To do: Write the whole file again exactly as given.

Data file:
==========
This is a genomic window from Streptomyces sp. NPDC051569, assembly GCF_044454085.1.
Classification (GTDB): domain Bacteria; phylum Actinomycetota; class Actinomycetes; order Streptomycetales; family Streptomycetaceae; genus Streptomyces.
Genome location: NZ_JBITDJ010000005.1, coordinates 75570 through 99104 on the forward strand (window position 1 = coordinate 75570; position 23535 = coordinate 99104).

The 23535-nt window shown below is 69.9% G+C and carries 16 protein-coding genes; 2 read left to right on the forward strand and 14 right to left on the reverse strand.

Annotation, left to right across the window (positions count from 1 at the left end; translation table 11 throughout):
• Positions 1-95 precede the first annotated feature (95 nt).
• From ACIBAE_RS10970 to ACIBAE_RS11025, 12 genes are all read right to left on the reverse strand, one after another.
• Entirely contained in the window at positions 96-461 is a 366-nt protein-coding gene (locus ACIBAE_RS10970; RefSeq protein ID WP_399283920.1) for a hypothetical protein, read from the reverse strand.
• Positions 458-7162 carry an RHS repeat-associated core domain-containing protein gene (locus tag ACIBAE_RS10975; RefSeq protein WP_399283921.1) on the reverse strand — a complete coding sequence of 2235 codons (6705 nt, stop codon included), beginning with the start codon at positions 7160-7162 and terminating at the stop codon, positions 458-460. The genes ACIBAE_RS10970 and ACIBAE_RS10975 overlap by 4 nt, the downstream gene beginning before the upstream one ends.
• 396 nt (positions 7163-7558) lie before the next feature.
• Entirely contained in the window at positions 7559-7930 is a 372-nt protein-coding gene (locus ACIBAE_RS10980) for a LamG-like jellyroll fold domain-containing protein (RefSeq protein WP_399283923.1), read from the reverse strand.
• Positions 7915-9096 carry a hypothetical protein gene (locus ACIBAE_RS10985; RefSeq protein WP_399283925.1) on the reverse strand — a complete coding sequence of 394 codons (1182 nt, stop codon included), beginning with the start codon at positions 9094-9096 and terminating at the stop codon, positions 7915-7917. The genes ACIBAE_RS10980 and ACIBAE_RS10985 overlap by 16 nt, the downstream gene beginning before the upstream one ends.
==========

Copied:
This is a genomic window from Streptomyces sp. NPDC051569, assembly GCF_044454085.1.
Classification (GTDB): domain Bacteria; phylum Actinomycetota; class Actinomycetes; order Streptomycetales; family Streptomycetaceae; genus Streptomyces.
Genome location: NZ_JBITDJ010000005.1, coordinates 75570 through 99104 on the forward strand (window position 1 = coordinate 75570; position 23535 = coordinate 99104).

The 23535-nt window shown below is 69.9% G+C and carries 16 protein-coding genes; 2 read left to right on the forward strand and 14 right to left on the reverse strand.

Annotation, left to right across the window (positions count from 1 at the left end; translation table 11 throughout):
• Positions 1-95 precede the first annotated feature (95 nt).
• From ACIBAE_RS10970 to ACIBAE_RS11025, 12 genes are all read right to left on the reverse strand, one after another.
• Entirely contained in the window at positions 96-461 is a 366-nt protein-coding gene (locus ACIBAE_RS10970; RefSeq protein ID WP_399283920.1) for a hypothetical protein, read from the reverse strand.
• Positions 458-7162 carry an RHS repeat-associated core domain-containing protein gene (locus tag ACIBAE_RS10975; RefSeq protein WP_399283921.1) on the reverse strand — a complete coding sequence of 2235 codons (6705 nt, stop codon included), beginning with the start codon at positions 7160-7162 and terminating at the stop codon, positions 458-460. The genes ACIBAE_RS10970 and ACIBAE_RS10975 overlap by 4 nt, the downstream gene beginning before the upstream one ends.
• 396 nt (positions 7163-7558) lie before the next feature.
• Entirely contained in the window at positions 7559-7930 is a 372-nt protein-coding gene (locus ACIBAE_RS10980) for a LamG-like jellyroll fold domain-containing protein (RefSeq protein WP_399283923.1), read from the reverse strand.
• Positions 7915-9096 carry a hypothetical protein gene (locus ACIBAE_RS10985; RefSeq protein WP_399283925.1) on the reverse strand — a complete coding sequence of 394 codons (1182 nt, stop codon included), beginning with the start codon at positions 9094-9096 and terminating at the stop codon, positions 7915-7917. The genes ACIBAE_RS10980 and ACIBAE_RS10985 overlap by 16 nt, the downstream gene beginning before the upstream one ends.